Monday, October 31, 2011

Cleaning House

October 31, 2011

The past few weeks, I’ve been manically cleaning house.  Tossing decades old sheets and towels, throwing out gym clothes I’ve been wearing since graduate school days, tearfully burying at the bottom of the garbage pile, my pretty, expensive nursing bras that I’d been hopefully holding onto, just in case things got better enough to try for Bakkenaki #3.  Then there have been the kitchen and breakfast room paint jobs, which have meant a corresponding sorting of glassware and needless-ware and chipped-ware and junk-ware and ugly-wedding-present-now-thirteen-years-out-so-we-can-throw-it-out-ware.  Baseboard scrubbing (years of dog hair) and shop-vacuuming the basement ceiling and floor of cobwebs, bug husks, and hibernating daddy longlegs. 
All of this industrious activity is productive and certainly makes me feel like I am accomplishing something instead of just sucking money from the government for being sick.  See?  Momma extraordinaire.  Just yesterday, Alexander walked into the breakfast room where I was repainting a cabinet, and he shouted out to his sister, “Hey, Sophia!  Come see!  Momma is painting!  Come see what a great artist she’s being!”

Both practical proletarian and imaginative artisté.  What better model of modern motherhood could there be?
But really, I am dodging the intended subject of this post.  Just as all that home improvement is a diversionary tactic.  It keeps the focus away from me.  Literally.  No time to look in the mirror.  No time, really, truly, cross my heart, to eat.  Okay, maybe I grab a handful of Go Lean Crunch Berry here and there.  Or a half-handful of Craisins.  But the days just pass.  I mean, I have to fit in AA, and kid-crap pick-up, and general house-cleaning.  So I just forget to eat. 

Doth the lady protest too much?
I received a response to one of my blogs the other day, and the writer told me how much my honesty meant to her, because I “get IT,” particularly around the matter of eating—or rather—not eating, how difficult it is to explain why it is so hard to eat that last bite, how hard it is to stick to recovering from an Eating Disorder, even when you have every reason to—husband, kids, people who love you.  And I realized that for weeks I’ve been dodging my own struggles with ED—I haven’t really written about it here.  I’ve been going on and on about how I’ve been hippy-hoppy-happy.  Tap dancing, patting my back, whistling, if not Dixie, then maybe some nostalgic Sex Pistols.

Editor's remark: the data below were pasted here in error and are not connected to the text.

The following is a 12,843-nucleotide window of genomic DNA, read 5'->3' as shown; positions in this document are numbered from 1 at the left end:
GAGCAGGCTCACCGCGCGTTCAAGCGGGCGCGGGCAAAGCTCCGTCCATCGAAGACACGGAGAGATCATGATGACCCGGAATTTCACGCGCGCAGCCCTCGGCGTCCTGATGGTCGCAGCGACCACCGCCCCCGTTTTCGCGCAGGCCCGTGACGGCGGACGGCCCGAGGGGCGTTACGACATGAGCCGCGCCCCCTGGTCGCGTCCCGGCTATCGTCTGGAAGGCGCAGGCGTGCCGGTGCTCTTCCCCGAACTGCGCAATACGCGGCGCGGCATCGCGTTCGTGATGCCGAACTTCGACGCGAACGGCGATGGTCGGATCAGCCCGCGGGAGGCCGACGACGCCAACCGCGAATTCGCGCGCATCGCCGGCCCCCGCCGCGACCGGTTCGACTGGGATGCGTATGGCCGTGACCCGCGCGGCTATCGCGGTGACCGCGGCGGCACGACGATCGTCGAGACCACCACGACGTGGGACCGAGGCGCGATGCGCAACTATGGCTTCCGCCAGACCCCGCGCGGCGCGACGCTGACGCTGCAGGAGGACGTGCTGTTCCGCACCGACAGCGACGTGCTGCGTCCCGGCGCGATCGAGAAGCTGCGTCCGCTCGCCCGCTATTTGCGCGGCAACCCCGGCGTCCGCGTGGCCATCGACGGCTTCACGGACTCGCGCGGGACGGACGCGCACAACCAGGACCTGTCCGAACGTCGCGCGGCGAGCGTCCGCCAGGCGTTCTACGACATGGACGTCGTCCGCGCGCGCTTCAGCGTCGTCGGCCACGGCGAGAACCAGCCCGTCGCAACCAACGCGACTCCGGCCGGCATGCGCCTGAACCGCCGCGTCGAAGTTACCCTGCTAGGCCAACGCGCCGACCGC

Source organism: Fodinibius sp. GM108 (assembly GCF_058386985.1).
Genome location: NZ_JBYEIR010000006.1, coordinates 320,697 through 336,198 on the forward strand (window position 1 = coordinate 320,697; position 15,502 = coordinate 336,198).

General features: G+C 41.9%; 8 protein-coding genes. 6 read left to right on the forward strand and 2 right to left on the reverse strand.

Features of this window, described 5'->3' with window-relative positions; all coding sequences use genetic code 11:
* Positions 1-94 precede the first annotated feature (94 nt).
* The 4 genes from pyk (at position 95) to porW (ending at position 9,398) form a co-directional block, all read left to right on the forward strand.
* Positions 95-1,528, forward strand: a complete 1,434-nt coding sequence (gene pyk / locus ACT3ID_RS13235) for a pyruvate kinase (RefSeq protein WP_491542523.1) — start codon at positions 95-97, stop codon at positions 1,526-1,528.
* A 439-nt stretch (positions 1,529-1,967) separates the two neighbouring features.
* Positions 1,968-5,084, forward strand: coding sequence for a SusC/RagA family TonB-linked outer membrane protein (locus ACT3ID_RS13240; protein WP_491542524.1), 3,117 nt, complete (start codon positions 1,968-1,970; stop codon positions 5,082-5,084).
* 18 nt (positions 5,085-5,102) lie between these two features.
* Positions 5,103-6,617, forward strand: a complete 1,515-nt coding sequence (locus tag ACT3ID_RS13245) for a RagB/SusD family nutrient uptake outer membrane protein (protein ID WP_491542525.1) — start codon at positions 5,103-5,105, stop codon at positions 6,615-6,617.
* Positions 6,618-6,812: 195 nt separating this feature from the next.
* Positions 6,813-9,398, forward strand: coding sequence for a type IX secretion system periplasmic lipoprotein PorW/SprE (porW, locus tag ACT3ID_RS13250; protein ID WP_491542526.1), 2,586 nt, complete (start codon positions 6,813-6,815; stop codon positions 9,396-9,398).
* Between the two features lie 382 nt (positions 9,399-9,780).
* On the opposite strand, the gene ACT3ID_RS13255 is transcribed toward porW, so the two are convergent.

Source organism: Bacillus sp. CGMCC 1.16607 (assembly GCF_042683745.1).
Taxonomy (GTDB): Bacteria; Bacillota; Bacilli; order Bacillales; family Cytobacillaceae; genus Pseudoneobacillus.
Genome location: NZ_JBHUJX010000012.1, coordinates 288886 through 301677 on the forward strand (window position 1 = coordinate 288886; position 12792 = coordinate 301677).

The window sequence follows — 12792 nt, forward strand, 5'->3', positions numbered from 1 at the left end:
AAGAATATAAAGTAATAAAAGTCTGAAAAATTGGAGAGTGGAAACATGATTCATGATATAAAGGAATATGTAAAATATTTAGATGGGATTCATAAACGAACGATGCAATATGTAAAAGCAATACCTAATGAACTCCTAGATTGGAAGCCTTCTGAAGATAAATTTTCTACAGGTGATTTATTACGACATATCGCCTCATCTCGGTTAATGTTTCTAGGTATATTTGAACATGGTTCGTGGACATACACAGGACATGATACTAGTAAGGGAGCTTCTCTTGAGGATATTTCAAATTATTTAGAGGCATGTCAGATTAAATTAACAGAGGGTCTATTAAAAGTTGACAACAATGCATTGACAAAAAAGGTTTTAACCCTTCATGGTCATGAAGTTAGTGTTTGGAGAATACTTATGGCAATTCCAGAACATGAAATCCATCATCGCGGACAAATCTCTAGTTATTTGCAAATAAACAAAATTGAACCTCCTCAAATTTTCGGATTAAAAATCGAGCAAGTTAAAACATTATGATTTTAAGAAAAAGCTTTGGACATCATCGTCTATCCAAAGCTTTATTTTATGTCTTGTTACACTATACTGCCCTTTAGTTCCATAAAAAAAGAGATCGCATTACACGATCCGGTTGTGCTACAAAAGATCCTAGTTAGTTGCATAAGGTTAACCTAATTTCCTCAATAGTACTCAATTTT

Which is not to say, some things haven’t been going well.  I’ll just be efficient, like one of my many Home Depot lists these days:
1.      8 months sober as of October 27th
2.      Graduated from my Partial Hospitalization Program on October 26th
3.      Dr. B. has taken me back on! (with conditions)
4.      My yoga teacher has asked me to teach a yoga class for him next Fall! (Really?!)
5.      No cutting since August.
6.      I’m trying to be open and honest and courageous.
7.      I’ve made many new, authentic friends through recovery.
8.      I’m addressing my character defects and working on changing them.
9.      I’m beginning to make amends to the people I have hurt along the way.
10.  I’m learning how to head panic, anger, escalating self-harm impulses by talking to Christopher first.

Notice what’s missing?  Despite 5 inpatient stays over the past 4 years or so at Eating Disorder Treatment programs, I’m still stuck in the quicksand.

Here are the facts: My weight, once again, is low.  Not as low as it has been in the past, but low enough for my husband to say that I look emaciated.  Low enough for friends I trust to tell me I look “too thin,” “awful,” and “gaunt.” 

Do these remarks bother me?  Of course, it stings my vanity.  I don’t want to look ugly.  But then again, I’ve never really been interested in being attractive, per se.  I’ve always been uncomfortable being, well, “beautiful,” something I’ve been called all my life.  When I was a teenager and worked for my father at his law firm in the city, we’d ride the train and then subway together, and I’d always get stared at by men, much older-suited-up men, men my father’s age, and get jostled by these men.  All I could do was stare at my shoes, hope my father wouldn’t notice them looking at me, because I didn’t want to embarrass him.  I hated them looking at me.